EASA2012: Uncertainty and disquiet
Nanterre University, France, 10/07/2012 – 13/07/2012
Epistemologies of uncertainty: locating (im)possibility, paradox, and doubt in mystical traditions
Date and Start Time 12 Jul, 2012 at 11:30
Mystical traditions imply a radical questioning of common-sense notions of reality, understanding, and being and an emphasis on paradoxes. This workshop explores the epistemologies of uncertainly involved in mystical traditions and probes the appeal of paradoxes in the contemporary world
Anthropologists tend to assume that humans generally are on a quest for certainty and security. When it comes to the study of religion, more particularly, it is often assumed that religion provides meaning and answers to the fundamental problems of human existence. Implied in mystical traditions, however, is a radical questioning of mundane or common-sense notions of the nature of reality, understanding, and being. Mystical traditions differ from mainstream religious traditions in that they involve a range of paradoxes which, rather than bringing meaning and certainty to its practitioners, tend to shake the ground beneath their feet and reverse standard orientations. Sufism, Islam's mystical tradition, to take just one example, encourages its practitioners to seek unity with Allah while simultaneously maintaining that Allah is beyond human reach. Sufism prompts practitioners to imitate the example of the Prophet while emphasizing the human limitations that make the realization of the prophetic ideal impossible.
This workshop invites presentations that explore the epistemologies of uncertainly involved in mystical traditions and probe the appeal of paradoxes in the contemporary world. What motivates an emphasis on paradox and contradiction? Do paradoxes serve pedagogical purposes and can they, in the end, be subsumed under the grander goal of enlightenment and existential wisdom, or do paradoxes linger, uncomfortably? Are the paradoxes of mystical traditions, in other words, amenable to functionalist and hermeneutic analysis or are other approaches necessary - approaches that might help us question the place of paradox, doubt, and the (im)possibility of belief in religion more broadly?
Chair: Mikkel Rytter
Discussant: Nils Bubandt
This workshop is closed to new paper proposals.
By the beard of the Prophet: imitation and intimacy in a Sufi brotherhood
Based on a study of the Danish branch of the global Sufi-brotherhood, this paper explores the paradox of imitation and repetition as means of development and transformation in Sufis quest for intimacy, unity and certainty.
The Danish branch of the global Sufi-brotherhood that call themselves Naqhsbandi Mujjadadi Saifi mainly consists of young men with a Pakistani background. As devoted travellers (salik) their internal spiritual development should be accompanied by a transformation of their external appearances such as clothes, language, diet, hygiene and morality. They attempt to follow sunna by imitating their Shaykh, the latest link in a spiritual genealogy (silsila) going back to Prophet Muhammad. The physical appearance and habitus of the Shaykh not only mirrors his predecessors; He also, like a mirror, reflects the noor (light) of the Prophet and passes it on to the devoted murids. But what is the authentic practice of the Prophet and how can one follow his perfect example in Denmark anno 2011? This paper explores the paradox of imitation and repetition as means of development and transformation in the Saifi quest for intimacy, unity and certainty.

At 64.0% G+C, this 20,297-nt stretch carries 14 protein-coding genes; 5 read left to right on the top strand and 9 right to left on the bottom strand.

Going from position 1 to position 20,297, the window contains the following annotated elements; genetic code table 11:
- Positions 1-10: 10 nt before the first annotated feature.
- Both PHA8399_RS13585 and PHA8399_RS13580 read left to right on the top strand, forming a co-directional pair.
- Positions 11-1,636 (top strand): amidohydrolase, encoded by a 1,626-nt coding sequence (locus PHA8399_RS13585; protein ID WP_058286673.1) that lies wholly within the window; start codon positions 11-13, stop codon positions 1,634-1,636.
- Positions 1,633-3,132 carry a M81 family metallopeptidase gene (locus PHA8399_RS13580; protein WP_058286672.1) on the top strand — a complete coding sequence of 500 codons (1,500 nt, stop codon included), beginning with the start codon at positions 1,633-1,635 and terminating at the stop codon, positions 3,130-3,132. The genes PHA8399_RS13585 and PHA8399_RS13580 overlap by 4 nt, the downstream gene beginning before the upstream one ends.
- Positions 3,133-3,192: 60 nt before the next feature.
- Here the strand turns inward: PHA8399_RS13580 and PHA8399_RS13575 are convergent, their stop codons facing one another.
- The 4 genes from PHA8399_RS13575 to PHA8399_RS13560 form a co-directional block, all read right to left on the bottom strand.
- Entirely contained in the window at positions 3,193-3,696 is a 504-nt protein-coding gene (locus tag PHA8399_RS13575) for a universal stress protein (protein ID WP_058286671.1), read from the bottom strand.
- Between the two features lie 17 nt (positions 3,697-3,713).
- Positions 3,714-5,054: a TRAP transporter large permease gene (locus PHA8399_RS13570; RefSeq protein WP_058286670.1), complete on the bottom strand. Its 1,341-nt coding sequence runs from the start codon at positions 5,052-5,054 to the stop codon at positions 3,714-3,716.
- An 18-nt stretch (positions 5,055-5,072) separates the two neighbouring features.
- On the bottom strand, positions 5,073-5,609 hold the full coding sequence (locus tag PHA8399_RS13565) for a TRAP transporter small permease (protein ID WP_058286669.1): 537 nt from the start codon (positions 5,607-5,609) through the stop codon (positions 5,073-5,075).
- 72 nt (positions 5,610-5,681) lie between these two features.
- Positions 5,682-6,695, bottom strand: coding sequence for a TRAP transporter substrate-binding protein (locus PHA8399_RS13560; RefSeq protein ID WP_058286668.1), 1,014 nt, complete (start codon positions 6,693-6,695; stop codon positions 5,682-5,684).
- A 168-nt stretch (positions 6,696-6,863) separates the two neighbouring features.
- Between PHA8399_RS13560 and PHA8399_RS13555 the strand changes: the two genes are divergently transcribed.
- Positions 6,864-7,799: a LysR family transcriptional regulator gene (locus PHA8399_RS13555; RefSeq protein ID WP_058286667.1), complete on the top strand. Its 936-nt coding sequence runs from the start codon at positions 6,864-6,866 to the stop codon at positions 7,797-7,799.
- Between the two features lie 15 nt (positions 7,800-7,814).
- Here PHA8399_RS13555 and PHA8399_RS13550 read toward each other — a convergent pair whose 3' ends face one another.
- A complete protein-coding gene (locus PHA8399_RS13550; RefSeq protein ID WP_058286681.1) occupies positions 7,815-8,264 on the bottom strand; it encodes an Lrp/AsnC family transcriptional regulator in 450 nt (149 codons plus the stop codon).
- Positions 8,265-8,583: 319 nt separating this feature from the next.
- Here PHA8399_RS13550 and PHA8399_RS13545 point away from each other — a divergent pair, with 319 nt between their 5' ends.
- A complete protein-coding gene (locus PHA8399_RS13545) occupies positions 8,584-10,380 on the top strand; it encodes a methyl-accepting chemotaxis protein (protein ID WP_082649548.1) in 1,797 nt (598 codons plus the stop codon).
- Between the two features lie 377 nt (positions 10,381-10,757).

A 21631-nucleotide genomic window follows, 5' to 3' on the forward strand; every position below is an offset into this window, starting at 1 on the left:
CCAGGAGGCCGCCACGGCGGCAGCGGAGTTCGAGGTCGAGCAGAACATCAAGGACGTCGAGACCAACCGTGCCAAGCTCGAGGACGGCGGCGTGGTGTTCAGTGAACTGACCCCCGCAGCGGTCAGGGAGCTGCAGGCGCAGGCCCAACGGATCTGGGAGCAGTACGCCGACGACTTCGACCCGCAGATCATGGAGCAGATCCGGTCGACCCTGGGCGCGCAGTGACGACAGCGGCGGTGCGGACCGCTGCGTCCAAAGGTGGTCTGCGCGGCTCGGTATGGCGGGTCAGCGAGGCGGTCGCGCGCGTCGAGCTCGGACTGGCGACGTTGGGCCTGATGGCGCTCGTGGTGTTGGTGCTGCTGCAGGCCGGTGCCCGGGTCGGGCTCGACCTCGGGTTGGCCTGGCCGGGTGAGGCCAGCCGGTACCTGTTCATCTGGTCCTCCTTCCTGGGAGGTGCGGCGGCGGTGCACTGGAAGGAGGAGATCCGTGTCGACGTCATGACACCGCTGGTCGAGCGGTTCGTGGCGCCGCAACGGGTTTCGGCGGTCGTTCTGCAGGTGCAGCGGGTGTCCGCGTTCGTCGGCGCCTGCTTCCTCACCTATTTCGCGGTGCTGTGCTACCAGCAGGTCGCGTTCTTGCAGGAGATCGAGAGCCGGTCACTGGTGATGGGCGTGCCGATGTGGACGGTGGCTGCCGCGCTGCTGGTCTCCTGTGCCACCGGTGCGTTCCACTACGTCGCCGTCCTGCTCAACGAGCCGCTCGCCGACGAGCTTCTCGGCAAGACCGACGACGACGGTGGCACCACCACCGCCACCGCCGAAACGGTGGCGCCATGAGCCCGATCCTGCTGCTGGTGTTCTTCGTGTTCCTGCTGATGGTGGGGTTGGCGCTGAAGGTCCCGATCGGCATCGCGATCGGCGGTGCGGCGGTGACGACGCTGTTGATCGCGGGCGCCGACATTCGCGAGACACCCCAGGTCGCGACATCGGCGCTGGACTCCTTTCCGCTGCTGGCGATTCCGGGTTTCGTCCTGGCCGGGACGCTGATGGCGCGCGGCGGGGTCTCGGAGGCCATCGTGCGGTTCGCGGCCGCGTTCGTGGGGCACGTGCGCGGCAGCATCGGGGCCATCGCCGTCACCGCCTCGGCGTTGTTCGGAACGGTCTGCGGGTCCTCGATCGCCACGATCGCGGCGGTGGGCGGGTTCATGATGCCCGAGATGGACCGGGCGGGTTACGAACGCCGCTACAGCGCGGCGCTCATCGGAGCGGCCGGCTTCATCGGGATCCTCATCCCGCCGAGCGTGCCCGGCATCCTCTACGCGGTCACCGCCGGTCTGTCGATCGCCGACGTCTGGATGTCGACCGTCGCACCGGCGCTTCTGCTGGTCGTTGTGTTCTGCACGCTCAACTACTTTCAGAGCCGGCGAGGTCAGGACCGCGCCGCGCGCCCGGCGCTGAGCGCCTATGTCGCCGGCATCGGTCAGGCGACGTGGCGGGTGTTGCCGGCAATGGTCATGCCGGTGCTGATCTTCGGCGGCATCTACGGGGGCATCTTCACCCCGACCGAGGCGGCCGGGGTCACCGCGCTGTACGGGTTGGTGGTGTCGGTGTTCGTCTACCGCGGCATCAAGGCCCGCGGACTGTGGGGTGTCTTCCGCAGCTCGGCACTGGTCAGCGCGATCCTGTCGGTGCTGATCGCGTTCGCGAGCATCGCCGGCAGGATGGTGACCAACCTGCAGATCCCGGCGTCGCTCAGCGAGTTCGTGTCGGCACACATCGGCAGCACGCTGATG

Messages of unity, practices of discord: thresholds of certainty among the followers of Our Lady of Soufanieh
In this paper, I explore epistemologies of (un)certainty for the followers of Our Lady of Soufanieh. I argue that the experience of the miraculous not so much is to be seen in terms of different ontologies, as different epistemologies where thresholds of certainty circumvent standard orientations.
Since late 1982 the Christian stigmatic Myrna Akhras on numerous occasions has received messages from Virgin Mary. Myrna also has been the source of miraculous healings as well as holy oil oozing from her body and an icon in her home. From the very beginning the messages have underscored unity [wahda], love [mahabba], and faith [iman] as basic tenets addressing not just local Christians in Soufanieh, the predominantly Christian quarter of Damascus where Myrna lives, but a worldwide audience.
For the followers of Our Lady of Soufanieh, as the phenomenon soon was named, the focus has been on how to spread the message of Our Lady of Soufanieh. This has been a laborious task which still is not fulfilled as lack of unity and even outright division and discord has been part of the historical legacy in the Levant. The followers of Our lady of Soufanieh, however, all have been touched by the messages and miracles and find a certainty in countering doubt and discord.
In this paper, I explore the epistemologies of (un)certainty for the followers of Our Lady of Soufanieh. Christian traditions with a mystical bend have often focused on the experiential path which takes individuals from certainty in the world to a radical uncertainty in the very same world, only to lead to certainty in God and distrust in the world. This, I argue, not so much is to be seen in terms of different ontologies, as different epistemologies; epistemologies where thresholds of certainty circumvent standard orientations.